On the ball:  Raelene Castle, right, the new CEO of Rugby Australia and the first woman to hold the position anywhere in the world, with Rugby Australia chairman Cameron Clyne. Picture: AFP
On the ball: Raelene Castle, right, the new CEO of Rugby Australia and the first woman to hold the position anywhere in the world, with Rugby Australia chairman Cameron Clyne. Picture: AFP

Australia has launched bids to host the men’s Rugby World Cup in 2027 and the women’s event in 2021.

The day after Rugby Australia introduced Raelene Castle as its first female CE, it announced the World Cup bids and a national women’s 15-a-side tournament starting next March that will complement the sevens competition launched in 2017 to capitalise on the success of the Australian women’s team at the Rio Games where it won gold.

The 2019 Rugby World Cup will be held in Japan while the 2023 event was controversially awarded to France recently after voters ignored a World Rugby evaluation report that said SA had the strongest bid.

Australia were the sole hosts of the tournament in 2003 and co-hosts with New Zealand in the inaugural World Cup in 1987. The nation has never hosted the women’s World Cup.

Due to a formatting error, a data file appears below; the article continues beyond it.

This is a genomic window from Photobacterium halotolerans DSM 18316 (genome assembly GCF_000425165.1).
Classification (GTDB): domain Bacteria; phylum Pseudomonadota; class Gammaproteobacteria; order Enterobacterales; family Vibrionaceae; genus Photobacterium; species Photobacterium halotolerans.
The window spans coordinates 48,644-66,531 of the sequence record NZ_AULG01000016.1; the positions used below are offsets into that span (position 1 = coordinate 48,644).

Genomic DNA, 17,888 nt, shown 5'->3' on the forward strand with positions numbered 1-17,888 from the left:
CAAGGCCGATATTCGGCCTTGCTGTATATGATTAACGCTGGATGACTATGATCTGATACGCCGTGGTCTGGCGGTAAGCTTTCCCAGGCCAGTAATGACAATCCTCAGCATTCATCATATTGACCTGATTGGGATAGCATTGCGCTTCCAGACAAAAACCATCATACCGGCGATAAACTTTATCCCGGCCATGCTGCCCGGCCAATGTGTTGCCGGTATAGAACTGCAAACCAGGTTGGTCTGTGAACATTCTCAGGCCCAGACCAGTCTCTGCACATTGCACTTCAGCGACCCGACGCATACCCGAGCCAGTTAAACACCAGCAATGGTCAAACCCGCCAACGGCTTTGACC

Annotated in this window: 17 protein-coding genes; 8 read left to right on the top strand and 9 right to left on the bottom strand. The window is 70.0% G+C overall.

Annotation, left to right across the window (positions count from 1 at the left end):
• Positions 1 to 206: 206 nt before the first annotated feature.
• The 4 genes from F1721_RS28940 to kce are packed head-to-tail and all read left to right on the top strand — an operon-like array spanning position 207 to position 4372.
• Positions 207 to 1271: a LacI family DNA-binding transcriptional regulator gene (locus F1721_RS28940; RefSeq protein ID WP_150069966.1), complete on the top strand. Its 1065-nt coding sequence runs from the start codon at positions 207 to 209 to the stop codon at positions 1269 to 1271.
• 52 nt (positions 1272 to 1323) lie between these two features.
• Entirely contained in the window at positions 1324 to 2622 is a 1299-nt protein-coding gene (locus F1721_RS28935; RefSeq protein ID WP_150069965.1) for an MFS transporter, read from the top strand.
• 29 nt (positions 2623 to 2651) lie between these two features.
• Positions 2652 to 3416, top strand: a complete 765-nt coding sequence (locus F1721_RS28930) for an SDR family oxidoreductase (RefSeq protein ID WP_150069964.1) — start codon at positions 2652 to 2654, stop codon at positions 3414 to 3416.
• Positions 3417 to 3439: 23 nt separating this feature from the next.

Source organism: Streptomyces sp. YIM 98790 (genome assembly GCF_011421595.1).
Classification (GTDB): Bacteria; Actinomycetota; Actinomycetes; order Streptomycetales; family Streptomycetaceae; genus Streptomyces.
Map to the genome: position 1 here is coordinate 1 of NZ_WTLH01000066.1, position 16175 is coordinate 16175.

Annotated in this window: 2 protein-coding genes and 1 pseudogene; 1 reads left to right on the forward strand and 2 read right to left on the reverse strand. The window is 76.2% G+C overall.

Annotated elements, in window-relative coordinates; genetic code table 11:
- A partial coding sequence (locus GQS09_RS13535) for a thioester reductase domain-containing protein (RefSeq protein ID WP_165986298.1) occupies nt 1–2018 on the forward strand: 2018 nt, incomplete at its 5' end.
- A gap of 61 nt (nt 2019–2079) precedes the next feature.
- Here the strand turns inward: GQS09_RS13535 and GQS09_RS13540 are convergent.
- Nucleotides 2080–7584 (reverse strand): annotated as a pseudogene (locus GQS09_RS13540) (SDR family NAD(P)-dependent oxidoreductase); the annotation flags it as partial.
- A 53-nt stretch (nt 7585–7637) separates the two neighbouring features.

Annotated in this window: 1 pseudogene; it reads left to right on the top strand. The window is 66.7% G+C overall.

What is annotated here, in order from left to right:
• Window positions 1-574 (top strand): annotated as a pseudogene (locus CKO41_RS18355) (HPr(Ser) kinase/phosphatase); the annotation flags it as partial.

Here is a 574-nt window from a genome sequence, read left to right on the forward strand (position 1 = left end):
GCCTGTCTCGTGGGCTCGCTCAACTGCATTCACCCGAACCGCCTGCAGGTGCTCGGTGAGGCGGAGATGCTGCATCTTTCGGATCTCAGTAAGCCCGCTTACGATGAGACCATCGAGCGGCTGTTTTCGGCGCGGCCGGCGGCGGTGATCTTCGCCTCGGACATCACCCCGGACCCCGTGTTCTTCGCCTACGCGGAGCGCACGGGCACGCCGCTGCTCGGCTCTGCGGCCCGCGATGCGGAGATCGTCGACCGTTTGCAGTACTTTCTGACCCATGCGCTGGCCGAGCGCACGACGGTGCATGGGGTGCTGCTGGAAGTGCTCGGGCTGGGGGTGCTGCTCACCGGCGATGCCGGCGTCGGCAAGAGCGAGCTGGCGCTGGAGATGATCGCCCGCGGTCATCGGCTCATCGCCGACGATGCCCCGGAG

The eighth version was held in Ireland earlier in 2017, where Australia finished sixth.

"The Rugby World Cup is the pinnacle for our Wallabies and Wallaroos teams and we want to bring those tournaments home for any player, boy or girl, man or woman, who ever dreamed of lifting the cup here on our home soil," Rugby Australia chairman Cameron Clyne said.

Rugby Australia had said in November it was interested in hosting future World Cup tournaments, with the decision by the New South Wales government to spend $1.51bn demolishing and renovating three Sydney venues.

"With the New South Wales government’s commitment to build a network of three world-class rectangular venues in Sydney, adding to the mix of quality stadiums available across the country, our prospects of bringing the World Cups to Australia have never been better," Clyne said.

That expenditure, however, has caused an uproar in Australia’s largest city, with a petition launched by former Wallabies lock Peter Fitzsimons last week attracting almost 150,000 signatures in opposition.

SA, which has bid for the last four World Cups, has not hosted the event since 1995 and could loom as a major challenger for Australia in 2027, while New Zealand may throw its hat into the ring for the 2021 women’s tournament.

Reuters

Please sign in or register to comment.